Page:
Fernando Alonso should renounce his Singapore Grand Prix ‘win’

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Nelson Piquet Jnr, Renault, Singapore, 2008F1 has been dogged by scandal after scandal in recent years.

In 2005 we had the Indianapolis farce, two years later brought the ‘spygate’ row, last year was dominated by Mosley’s sadomasochism scandal, and the first half of this year was taken up with the budget cap crisis.

But F1′s latest row, over Renault ordering Nelson Piquet Jnr to crash during the Singapore Grand Prix, is surely the worst yet. Indeed one writer has already called it the worst act of cheating in any sport.

I won’t claim a sufficiently encyclopaedic knowledge of sport to make that claim, although it’s gained some favourable responses on Twitter. But it’s hard to think of a worse example from F1′s history.

There have, of course, been other occasions where drivers have crashed or spun on purpose. Alain Prost hit Ayrton Senna in 1989, and Senna hit Prost back in 1990. Michael Schumacher hit Damon Hill in 1994 and Jacques Villeneuve in 1997.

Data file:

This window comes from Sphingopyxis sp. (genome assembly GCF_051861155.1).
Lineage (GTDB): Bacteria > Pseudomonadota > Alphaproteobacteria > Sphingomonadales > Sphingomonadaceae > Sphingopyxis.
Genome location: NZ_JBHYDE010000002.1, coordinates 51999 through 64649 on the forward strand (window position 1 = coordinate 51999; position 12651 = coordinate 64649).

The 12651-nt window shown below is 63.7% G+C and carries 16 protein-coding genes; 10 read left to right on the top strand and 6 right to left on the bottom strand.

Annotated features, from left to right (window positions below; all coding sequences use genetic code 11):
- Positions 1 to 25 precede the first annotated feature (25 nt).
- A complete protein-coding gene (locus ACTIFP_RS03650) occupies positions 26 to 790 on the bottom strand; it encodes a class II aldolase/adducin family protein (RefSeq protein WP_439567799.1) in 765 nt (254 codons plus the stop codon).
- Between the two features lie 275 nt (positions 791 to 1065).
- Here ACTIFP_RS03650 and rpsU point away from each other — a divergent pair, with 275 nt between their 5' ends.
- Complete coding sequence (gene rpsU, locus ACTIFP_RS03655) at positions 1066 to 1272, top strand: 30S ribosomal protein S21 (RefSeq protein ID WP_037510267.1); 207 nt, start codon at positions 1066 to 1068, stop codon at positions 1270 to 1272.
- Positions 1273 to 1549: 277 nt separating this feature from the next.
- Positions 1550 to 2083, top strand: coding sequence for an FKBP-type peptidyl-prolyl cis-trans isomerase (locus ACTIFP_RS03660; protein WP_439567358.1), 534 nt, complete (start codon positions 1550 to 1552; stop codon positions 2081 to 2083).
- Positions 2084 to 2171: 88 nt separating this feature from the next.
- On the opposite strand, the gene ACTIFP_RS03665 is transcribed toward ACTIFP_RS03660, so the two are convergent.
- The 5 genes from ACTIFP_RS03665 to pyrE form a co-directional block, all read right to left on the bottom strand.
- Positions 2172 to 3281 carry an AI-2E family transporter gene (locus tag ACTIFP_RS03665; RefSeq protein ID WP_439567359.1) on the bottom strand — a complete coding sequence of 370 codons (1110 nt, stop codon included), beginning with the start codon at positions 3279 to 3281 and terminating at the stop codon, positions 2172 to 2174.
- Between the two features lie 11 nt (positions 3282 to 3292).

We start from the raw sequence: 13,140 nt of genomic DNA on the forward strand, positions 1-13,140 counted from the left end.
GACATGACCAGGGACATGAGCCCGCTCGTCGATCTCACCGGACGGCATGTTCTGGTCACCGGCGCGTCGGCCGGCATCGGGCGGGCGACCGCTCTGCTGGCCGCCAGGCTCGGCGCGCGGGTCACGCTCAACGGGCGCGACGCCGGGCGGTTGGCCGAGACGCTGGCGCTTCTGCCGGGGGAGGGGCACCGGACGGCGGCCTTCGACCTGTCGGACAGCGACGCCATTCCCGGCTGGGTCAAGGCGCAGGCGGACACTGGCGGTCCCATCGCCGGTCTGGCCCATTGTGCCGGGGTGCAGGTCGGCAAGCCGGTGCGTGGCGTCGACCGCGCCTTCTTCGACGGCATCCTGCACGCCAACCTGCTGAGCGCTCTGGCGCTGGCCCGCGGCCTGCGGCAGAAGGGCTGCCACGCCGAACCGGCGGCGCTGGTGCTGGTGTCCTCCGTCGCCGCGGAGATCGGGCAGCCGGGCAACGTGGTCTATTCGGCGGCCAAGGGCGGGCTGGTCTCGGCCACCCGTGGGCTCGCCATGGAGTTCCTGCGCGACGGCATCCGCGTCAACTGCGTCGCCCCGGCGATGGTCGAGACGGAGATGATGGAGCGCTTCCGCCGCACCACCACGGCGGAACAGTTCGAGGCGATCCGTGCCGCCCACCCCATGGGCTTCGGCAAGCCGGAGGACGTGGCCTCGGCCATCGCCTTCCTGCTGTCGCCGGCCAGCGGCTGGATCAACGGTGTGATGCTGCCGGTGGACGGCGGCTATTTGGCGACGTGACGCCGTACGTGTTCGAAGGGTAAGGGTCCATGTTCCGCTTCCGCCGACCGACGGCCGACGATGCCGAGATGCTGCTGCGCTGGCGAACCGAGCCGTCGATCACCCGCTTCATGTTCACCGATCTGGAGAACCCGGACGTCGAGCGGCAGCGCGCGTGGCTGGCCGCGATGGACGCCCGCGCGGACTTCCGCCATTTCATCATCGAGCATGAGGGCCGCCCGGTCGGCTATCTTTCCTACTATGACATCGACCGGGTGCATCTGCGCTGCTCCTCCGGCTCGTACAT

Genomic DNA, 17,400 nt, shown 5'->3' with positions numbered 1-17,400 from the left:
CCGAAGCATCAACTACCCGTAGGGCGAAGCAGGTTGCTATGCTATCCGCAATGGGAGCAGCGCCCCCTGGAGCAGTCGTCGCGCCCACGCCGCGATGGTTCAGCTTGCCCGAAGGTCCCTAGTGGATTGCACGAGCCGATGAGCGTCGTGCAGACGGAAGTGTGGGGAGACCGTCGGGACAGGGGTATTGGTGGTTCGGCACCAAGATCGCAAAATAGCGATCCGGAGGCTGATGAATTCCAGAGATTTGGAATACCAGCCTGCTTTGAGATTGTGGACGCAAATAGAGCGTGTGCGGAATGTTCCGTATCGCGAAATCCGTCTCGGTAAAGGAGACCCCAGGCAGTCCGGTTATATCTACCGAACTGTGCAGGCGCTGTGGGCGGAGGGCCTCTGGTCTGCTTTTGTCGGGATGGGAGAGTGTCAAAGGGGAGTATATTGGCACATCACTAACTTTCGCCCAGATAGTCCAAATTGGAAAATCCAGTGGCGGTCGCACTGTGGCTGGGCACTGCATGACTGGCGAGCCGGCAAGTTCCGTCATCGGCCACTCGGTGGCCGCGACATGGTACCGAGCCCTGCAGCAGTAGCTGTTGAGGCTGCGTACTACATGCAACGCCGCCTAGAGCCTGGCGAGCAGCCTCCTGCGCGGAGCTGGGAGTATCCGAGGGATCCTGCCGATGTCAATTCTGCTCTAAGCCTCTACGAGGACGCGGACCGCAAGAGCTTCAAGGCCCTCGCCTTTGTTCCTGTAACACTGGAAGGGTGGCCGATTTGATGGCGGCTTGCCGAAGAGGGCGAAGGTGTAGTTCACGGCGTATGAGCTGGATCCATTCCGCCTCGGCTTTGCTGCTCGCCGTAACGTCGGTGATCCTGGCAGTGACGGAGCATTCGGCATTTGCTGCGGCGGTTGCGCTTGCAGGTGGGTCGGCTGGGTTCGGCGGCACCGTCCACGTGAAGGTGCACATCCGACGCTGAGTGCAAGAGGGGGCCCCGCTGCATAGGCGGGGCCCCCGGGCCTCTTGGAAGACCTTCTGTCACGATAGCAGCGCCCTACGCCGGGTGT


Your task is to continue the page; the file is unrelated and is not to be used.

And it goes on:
Like Piquet’s crash, these all involved drivers risking the lives of themselves and others, though admittedly to varying degrees – Senna piled into Prost at around 150mph, Schumacher was doing rather less when he took out Hill.

But what sets the Renault case apart is the offensive cynicism of a team ordering one driver to risk injury or worse in a crash to benefit his team mate.

It was not just Piquet at risk – but spectators, marshals and other drivers. The impact showered debris across the track – and recent accidents have left us in no doubt of the terrible risks that presents.

It’s one thing to have a team like McLaren being caught using a rival team’s confidential information. That’s obviously wrong and must be punished – but it doesn’t put anyone’s life at risk.

The FIA may have offered Piquet immunity from punishment but he should not be immune from criticism. Renault’s plan was disgusting but his willingness to go along with it in the hope of promoting his career was cowardly.

It raises all sorts of questions. Was anyone besides Briatore, Symonds and Piquet involved? Had Renault, or any other team, tried this sort of thing before? Have they done since?

And given the manner in which he scored this ‘victory’, should Fernando Alonso now publicly deny the credit for it? I think he should – regardless of whether he knew about it or not (and so far there is no evidence that indicates he was aware of it).

A two-times world champion has no need of tainted triumphs handed to him in a corrupt fashion. He proved that well enough with his victory at Fuji in the very next race.

In 2006 he told the world he no longer considered F1 a sport after being handed a joke of a penalty by the Monza stewards. Now it’s time for Alonso to tell us his no longer considers Singapore 2008 one of his Grand Prix wins.